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Judge Allows Lawsuit Against Baltimore For Letting Rioters Destroy Property During Freddie Gray Riots

Baltimore, MD – A federal judge ruled on Thursday that a lawsuit against the city by small-business owners affected by the 2015 Freddie Gray riots in Baltimore should be decided by a jury.

U.S. District Judge Stephanie Gallagher’s ruling set the stage for the lawsuit – which has been pending for four years – to move forward to trial or to settle, The Baltimore Sun reported.

The lawsuit was brought by almost 70 plaintiffs who have alleged the city fell short of its obligations to protect them under the Maryland Riot Act during the unrest that followed Gray’s death in the custody of the Baltimore police.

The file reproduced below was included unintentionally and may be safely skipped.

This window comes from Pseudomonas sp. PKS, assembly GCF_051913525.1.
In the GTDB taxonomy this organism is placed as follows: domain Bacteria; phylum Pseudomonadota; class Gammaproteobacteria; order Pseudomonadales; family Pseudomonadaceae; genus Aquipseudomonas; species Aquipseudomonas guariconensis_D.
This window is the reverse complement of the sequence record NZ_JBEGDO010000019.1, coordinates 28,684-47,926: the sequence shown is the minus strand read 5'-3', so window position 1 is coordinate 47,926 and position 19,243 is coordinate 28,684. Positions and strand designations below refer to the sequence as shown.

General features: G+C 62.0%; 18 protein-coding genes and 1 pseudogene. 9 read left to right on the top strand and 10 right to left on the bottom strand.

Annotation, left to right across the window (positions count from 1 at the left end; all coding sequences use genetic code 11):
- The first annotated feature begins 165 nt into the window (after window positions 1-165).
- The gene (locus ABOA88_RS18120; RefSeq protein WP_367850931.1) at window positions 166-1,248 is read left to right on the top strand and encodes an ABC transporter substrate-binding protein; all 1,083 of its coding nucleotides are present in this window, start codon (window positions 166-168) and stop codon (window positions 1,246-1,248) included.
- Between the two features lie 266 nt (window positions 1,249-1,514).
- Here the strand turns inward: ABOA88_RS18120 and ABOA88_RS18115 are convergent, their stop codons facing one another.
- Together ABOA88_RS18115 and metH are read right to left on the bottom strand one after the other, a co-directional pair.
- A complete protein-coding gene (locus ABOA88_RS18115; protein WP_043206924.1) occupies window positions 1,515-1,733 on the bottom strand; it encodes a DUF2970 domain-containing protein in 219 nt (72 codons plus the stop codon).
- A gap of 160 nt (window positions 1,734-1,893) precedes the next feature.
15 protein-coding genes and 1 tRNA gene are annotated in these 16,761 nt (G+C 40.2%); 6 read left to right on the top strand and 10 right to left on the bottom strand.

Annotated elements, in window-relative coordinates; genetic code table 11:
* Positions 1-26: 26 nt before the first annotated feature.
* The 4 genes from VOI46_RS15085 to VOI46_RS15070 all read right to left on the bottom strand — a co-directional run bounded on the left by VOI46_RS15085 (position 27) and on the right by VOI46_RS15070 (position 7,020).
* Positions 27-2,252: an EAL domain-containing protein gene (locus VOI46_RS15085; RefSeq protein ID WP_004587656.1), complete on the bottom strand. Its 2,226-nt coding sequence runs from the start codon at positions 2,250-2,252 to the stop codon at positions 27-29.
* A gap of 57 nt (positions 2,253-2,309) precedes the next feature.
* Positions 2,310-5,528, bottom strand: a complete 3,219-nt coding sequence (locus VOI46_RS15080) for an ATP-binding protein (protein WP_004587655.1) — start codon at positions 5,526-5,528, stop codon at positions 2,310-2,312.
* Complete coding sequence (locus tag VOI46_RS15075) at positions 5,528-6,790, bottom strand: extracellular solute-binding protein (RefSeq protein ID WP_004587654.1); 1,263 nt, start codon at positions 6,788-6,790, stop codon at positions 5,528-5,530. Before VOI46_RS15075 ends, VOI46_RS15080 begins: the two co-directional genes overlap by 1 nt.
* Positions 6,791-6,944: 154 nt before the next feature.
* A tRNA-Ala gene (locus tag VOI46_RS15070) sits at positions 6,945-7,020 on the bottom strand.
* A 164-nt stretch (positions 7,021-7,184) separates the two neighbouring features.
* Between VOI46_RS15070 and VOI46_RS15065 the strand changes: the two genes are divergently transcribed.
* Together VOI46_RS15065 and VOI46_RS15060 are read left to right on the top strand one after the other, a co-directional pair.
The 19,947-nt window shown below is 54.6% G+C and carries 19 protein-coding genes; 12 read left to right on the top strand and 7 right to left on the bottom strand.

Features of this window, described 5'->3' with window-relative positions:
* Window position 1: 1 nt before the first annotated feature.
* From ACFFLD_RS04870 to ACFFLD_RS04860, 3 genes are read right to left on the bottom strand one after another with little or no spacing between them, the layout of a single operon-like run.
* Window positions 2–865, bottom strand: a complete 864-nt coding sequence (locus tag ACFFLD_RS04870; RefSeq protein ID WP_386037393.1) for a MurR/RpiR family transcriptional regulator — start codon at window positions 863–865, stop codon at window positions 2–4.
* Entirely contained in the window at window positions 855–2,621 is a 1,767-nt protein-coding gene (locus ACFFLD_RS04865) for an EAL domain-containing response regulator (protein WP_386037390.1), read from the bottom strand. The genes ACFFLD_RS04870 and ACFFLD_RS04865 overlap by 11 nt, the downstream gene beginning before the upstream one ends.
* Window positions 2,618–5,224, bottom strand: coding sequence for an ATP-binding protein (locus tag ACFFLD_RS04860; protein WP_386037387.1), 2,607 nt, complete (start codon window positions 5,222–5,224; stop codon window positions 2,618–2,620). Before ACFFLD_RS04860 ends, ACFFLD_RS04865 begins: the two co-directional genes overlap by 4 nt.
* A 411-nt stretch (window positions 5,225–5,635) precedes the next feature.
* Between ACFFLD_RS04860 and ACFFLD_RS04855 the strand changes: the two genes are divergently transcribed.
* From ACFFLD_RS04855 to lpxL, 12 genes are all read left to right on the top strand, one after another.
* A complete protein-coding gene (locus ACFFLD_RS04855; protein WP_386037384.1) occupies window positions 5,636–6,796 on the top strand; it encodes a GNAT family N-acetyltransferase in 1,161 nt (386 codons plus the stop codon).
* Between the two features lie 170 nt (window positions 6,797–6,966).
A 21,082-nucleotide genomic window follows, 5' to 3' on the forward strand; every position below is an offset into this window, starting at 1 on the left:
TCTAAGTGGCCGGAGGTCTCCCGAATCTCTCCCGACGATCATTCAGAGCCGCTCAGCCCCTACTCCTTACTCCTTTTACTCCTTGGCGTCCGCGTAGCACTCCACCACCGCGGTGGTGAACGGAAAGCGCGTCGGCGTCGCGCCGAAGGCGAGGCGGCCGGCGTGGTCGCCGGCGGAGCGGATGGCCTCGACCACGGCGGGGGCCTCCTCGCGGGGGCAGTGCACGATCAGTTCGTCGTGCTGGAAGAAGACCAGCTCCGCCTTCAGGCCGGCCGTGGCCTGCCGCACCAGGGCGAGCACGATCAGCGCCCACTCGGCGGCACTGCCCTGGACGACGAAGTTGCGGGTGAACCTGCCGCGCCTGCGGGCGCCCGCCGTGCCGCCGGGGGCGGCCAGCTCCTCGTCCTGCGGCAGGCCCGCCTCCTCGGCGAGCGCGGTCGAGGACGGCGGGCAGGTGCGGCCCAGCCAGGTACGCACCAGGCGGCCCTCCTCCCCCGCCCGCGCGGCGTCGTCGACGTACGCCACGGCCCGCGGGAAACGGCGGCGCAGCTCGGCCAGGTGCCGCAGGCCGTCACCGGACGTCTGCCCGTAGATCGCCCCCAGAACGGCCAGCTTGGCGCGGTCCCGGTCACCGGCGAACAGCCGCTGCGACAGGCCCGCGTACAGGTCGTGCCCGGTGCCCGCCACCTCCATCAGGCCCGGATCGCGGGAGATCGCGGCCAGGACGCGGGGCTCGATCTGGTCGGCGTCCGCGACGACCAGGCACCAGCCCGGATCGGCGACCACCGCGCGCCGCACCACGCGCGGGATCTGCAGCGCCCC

The plaintiffs are almost all small-business owners whose stores were burned or vandalized during the riots, The Baltimore Sun reported.

Some of the store owners were attacked during the unrest and suffered injuries, according to the lawsuit.

The owners of Fireside North Liquors were both seriously injured during the riots, The Baltimore Sun reported.

The lawsuit said that one of the store’s owners was beaten and robbed at the West North Avenue location.

Another owner was hurt jumping to escape the fire when rioters set the business ablaze, The Baltimore Sun reported.

The lawsuit alleged that the city told BPD officers to stand down and worry first about protecting the First Amendment rights of the demonstrators, putting their livelihoods and property in jeopardy.